In the Pakistani tribal territories the Taliban met with politicians and military commanders to work out a peace deal. The chief government backer of the negotiations was prime minister Nawaz Sharif, who is, outside of Pakistan quite reasonable and friendly with American officials. Inside Pakistan Nawaz Sharif is very anti-American and anti-West. He also believes it is possible to bring the Taliban into the government. Nawaz Sharif is recognizing the fact that many Pakistanis support Islamic radicalism because it appears to be the only possible cure for corruption and bad government that has afflicted Pakistan for over 60 years. Nawaz Sharif is a corrupt politician from a very wealthy (and corrupt) family that hopes to somehow turn the Taliban into political allies. But the Taliban announced that they would only agree to a long-term ceasefire if the military halted all operations (especially the use of smart bombs) in North Waziristan, U.S. UAV patrols and missile attacks must also cease completely in North Waziristan and 300 family members of Taliban fighters held by the army must be released. The military opposes these conditions because there are Islamic terrorist groups in North Waziristan that no one, including the Taliban, control and who will not agree to any ceasefire and continue making terror attacks against Pakistanis. The Taliban say they can only control Taliban groups and are not responsible for the others in North Waziristan. The Taliban believe that Nawaz Sharif can actually control the military and force them to meet the Taliban conditions. This will be a hard sell because in the last decade Pakistani Islamic terrorists have killed over 55,000 civilians and security personnel. Some Taliban say they are doing all this to protect Afghan Taliban bases in North Waziristan. All Taliban believe that the Afghanistan Taliban will take control of Afghanistan once the foreign troops leave at the end of the year. Most Afghans do not agree with that but the Taliban are on a Mission From God and not to be argued with.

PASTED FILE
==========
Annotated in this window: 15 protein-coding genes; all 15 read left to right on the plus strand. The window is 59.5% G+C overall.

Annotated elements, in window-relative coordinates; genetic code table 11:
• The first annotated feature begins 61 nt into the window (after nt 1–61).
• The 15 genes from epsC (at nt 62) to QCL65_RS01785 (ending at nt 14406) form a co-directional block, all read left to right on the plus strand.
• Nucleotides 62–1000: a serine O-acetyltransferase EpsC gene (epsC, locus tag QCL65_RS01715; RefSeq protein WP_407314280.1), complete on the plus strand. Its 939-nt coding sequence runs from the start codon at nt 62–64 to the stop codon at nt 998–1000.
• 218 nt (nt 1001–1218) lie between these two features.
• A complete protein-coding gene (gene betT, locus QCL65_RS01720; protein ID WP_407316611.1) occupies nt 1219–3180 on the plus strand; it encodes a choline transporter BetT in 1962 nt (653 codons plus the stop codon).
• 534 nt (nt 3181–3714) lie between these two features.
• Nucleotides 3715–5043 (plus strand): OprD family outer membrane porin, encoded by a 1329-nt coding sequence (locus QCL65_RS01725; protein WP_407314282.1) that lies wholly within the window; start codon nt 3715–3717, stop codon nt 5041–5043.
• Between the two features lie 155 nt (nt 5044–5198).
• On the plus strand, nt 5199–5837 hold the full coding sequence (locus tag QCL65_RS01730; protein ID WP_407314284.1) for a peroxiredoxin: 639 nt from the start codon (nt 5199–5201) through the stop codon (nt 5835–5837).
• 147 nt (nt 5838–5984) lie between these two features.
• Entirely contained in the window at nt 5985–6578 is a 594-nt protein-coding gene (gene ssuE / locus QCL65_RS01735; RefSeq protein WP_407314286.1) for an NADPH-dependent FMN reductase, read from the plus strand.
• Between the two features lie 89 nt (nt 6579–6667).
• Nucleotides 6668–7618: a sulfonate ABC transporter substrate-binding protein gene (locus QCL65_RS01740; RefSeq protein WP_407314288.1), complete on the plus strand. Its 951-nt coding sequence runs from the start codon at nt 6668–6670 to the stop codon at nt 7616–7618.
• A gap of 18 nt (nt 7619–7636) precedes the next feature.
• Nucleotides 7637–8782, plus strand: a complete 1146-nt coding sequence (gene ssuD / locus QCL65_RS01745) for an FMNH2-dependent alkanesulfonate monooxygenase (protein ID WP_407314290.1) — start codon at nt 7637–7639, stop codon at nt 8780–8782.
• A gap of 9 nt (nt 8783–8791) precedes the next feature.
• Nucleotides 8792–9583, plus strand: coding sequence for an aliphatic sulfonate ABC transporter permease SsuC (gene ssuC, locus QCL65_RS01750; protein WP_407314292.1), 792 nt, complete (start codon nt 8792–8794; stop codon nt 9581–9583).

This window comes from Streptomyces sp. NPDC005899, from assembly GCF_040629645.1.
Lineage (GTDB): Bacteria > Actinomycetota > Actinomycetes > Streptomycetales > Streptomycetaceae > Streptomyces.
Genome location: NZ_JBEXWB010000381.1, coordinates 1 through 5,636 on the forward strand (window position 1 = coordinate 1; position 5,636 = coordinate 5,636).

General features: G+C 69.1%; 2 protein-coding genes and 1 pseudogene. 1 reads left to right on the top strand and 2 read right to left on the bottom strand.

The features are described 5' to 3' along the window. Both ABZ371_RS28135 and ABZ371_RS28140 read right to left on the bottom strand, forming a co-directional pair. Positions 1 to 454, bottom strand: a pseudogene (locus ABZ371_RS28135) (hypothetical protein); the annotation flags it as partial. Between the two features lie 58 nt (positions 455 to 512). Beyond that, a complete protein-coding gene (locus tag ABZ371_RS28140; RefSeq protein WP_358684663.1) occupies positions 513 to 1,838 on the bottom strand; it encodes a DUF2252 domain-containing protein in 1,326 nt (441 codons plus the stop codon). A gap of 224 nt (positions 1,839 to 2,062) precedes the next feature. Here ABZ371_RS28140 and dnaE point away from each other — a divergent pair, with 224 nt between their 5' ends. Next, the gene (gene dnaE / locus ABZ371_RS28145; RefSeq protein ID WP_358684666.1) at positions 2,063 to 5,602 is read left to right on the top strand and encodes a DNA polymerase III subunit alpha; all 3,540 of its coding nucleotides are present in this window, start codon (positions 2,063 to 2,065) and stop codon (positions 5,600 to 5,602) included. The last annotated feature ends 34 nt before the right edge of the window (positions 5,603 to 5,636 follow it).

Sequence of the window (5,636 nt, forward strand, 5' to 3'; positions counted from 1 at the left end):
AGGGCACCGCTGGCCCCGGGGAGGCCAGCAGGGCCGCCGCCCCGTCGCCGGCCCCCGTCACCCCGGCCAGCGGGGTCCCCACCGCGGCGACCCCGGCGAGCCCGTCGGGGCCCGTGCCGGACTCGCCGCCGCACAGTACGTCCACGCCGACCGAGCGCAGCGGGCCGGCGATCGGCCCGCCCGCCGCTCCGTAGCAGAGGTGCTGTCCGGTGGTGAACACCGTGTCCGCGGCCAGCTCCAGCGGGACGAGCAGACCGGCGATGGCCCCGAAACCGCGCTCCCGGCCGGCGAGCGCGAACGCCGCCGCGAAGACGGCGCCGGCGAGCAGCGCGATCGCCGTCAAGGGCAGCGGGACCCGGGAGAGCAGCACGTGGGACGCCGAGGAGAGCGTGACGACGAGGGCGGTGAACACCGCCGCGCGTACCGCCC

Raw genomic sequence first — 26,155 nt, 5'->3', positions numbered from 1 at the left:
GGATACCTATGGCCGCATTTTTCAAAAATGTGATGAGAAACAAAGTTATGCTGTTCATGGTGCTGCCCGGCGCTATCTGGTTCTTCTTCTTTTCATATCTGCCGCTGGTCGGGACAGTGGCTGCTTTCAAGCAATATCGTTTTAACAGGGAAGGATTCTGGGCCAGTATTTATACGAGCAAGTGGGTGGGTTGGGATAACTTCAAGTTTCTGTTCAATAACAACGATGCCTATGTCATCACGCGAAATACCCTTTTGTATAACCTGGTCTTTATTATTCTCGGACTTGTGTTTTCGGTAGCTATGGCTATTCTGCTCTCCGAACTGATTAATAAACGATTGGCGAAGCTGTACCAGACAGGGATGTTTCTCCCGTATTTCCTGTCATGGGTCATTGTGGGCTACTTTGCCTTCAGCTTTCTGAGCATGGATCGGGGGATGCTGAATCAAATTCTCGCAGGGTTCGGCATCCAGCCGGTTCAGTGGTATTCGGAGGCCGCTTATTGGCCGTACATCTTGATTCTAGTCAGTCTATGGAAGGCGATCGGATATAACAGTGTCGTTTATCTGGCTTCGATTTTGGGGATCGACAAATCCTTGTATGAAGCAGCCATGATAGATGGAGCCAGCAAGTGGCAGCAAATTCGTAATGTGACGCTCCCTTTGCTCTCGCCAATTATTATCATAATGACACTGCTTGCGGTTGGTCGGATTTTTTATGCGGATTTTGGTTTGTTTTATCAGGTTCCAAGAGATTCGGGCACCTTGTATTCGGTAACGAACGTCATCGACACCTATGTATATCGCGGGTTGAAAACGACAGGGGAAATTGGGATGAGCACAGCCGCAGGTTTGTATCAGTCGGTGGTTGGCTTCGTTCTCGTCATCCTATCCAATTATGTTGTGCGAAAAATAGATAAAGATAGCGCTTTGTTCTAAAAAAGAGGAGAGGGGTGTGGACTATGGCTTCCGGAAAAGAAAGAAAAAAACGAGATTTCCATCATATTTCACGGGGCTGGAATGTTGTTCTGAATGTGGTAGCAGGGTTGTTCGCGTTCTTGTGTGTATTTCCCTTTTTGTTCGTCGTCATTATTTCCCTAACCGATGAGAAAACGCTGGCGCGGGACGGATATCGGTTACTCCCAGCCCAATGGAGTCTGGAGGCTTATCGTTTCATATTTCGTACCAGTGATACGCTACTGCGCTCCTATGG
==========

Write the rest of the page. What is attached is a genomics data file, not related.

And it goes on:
March 25, 2014: In eastern India (Jharkhand) a Maoist landmine wounded two police.